Monday, February 6, 2012 | 11
Free to play is pure evil.I get a lot of questions about why the seemingly dated monthly subscription structure is still so popular. There are a few reasons why I greatly prefer the monthly subscription model to the double-edged F2P model, and I'd like to fully outline it in a way that can be helpful to those of you who are incapable of critical thinking.
There are really two main factors that determine what type of subversive evil that developers are wielding.
If a game has PVP:The goal of a F2P game with PVP is to increase revenue by luring competitive gamers with game-breaking incentives. To clarify, I'm not talking about PVP in the modern sense where it is a largely irrelevant and tacked-on feature. In order to maximize profits, PVP must be hardcore and unforgiving. Spoiled children are harvested by experienced players, and ultimately end up paying far more than a typical monthly subscription would cost.
This system creates an unbalanced playing field where people who have money to spend on awful games will have a tremendous advantage over casual gamers who don't prioritize micro-transactions in their monthly budget. In a game where PVP is central, balance is an absolute requirement for long-term enjoyment, so F2P fails.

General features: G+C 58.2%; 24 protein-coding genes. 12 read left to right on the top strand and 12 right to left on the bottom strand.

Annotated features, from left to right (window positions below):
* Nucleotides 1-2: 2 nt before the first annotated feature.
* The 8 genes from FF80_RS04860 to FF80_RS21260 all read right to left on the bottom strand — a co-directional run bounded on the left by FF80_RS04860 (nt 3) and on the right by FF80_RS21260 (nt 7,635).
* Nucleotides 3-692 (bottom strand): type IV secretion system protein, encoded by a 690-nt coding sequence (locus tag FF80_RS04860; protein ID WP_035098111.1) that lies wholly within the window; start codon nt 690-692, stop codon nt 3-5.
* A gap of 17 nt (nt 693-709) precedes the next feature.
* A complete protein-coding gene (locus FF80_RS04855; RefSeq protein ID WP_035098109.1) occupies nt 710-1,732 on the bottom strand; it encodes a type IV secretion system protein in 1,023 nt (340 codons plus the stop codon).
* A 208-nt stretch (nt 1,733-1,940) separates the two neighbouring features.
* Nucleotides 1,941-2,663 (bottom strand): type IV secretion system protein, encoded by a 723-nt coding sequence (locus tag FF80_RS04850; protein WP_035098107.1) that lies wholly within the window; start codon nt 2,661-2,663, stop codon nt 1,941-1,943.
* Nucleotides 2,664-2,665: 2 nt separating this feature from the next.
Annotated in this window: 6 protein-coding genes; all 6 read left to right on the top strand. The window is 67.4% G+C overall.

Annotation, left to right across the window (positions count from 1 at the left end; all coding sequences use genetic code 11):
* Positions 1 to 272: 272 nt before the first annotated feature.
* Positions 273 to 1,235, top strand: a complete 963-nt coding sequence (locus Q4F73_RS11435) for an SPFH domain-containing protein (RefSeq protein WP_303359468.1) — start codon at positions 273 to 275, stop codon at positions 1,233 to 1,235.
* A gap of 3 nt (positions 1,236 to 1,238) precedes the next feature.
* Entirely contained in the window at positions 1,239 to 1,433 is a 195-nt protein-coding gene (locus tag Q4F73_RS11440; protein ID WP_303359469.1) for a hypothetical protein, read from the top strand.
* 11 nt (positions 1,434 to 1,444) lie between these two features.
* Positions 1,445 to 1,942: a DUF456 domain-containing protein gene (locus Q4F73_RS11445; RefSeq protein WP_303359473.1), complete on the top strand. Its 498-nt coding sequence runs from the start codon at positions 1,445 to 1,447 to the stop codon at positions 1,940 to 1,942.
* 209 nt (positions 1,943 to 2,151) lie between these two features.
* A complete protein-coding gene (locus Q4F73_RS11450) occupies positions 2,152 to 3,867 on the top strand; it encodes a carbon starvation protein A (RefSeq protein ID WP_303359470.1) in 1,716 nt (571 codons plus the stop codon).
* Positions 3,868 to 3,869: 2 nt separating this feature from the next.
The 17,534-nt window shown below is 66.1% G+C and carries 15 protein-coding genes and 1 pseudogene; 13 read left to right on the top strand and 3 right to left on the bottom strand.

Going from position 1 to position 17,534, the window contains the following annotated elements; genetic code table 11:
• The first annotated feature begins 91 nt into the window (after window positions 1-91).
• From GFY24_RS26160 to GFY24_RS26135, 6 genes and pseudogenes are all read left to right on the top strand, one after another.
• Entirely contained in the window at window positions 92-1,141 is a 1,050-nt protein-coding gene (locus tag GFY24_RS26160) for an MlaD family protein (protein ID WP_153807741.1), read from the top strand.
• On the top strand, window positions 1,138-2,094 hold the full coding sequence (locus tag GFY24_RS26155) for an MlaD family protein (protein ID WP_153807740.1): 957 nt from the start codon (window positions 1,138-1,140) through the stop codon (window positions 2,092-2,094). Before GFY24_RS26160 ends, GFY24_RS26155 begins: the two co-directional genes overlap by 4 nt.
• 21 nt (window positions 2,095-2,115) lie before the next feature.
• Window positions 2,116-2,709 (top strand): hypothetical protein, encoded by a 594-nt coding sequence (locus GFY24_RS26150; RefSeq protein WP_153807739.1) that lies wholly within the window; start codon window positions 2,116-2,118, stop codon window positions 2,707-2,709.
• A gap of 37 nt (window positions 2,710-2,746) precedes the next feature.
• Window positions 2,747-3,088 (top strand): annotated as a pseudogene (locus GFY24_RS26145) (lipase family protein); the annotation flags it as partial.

If a game doesn't have PVP:Unless a game is funded by a eccentric gamer philanthropist, the goal of every game is to make as much money as possible. When there isn't PVP as a mechanism to recycle cash shop items, the only way to make more money is by offering incentives that accelerate your progression. These can range from currency and equipment to experience and stats.
Think about why, from a business standpoint, a game developer would offer items that allow you to progress to the end faster. There is really only one logical conclusion you can draw.
The primary goal of a F2P game is to make you quit.Scary, right? The perogative of a standard subscription-based MMORPG is to retain subscribers as long as possible with content patches and sandbox elements, but a F2P game without PVP risk makes the most money if you get to the end as fast as possible and quit. They don't want you clogging up their bandwidth, so they have no incentives to provide any decent end-game content, and they never will. The players willing to pay in order to quit faster will more than pay for the players who are satisfied with a grind-fest which basically amounts to gamer welfare.
A new F2P game comes out of Korea about every 3.5 minutes because they follow the same model as chop shops. They suck you in with the promise that you won't have to pay anything, take all the money you're willing to pay, and then discard you. It obviously works because people can't get past the "free" illusion.
Maybe some company will come out with some new way to offer a free gaming experience without destroying fairness or throwing veterans under the bus, but I haven't seen any yet.